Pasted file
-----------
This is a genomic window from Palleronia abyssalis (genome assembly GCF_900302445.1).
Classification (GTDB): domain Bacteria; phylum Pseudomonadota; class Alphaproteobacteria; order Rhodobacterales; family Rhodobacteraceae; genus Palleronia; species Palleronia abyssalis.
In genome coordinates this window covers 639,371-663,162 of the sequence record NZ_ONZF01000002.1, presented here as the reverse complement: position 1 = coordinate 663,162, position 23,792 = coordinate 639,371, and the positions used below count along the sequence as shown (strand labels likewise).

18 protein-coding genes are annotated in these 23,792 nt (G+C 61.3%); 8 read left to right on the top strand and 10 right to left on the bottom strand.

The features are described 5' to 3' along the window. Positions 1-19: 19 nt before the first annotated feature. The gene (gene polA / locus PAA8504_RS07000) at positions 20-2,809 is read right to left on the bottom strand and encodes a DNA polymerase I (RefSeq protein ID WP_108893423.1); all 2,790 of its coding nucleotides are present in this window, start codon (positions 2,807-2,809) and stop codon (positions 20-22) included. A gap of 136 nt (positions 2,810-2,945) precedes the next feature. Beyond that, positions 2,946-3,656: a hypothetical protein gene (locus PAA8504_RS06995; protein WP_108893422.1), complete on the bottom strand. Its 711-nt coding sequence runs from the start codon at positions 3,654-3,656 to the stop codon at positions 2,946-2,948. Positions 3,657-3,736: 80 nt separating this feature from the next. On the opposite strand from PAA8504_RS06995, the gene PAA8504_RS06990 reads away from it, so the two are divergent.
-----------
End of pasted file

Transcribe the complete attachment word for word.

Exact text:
This is a genomic window from Palleronia abyssalis (genome assembly GCF_900302445.1).
Classification (GTDB): domain Bacteria; phylum Pseudomonadota; class Alphaproteobacteria; order Rhodobacterales; family Rhodobacteraceae; genus Palleronia; species Palleronia abyssalis.
In genome coordinates this window covers 639,371-663,162 of the sequence record NZ_ONZF01000002.1, presented here as the reverse complement: position 1 = coordinate 663,162, position 23,792 = coordinate 639,371, and the positions used below count along the sequence as shown (strand labels likewise).

18 protein-coding genes are annotated in these 23,792 nt (G+C 61.3%); 8 read left to right on the top strand and 10 right to left on the bottom strand.

The features are described 5' to 3' along the window. Positions 1-19: 19 nt before the first annotated feature. The gene (gene polA / locus PAA8504_RS07000) at positions 20-2,809 is read right to left on the bottom strand and encodes a DNA polymerase I (RefSeq protein ID WP_108893423.1); all 2,790 of its coding nucleotides are present in this window, start codon (positions 2,807-2,809) and stop codon (positions 20-22) included. A gap of 136 nt (positions 2,810-2,945) precedes the next feature. Beyond that, positions 2,946-3,656: a hypothetical protein gene (locus PAA8504_RS06995; protein WP_108893422.1), complete on the bottom strand. Its 711-nt coding sequence runs from the start codon at positions 3,654-3,656 to the stop codon at positions 2,946-2,948. Positions 3,657-3,736: 80 nt separating this feature from the next. On the opposite strand from PAA8504_RS06995, the gene PAA8504_RS06990 reads away from it, so the two are divergent.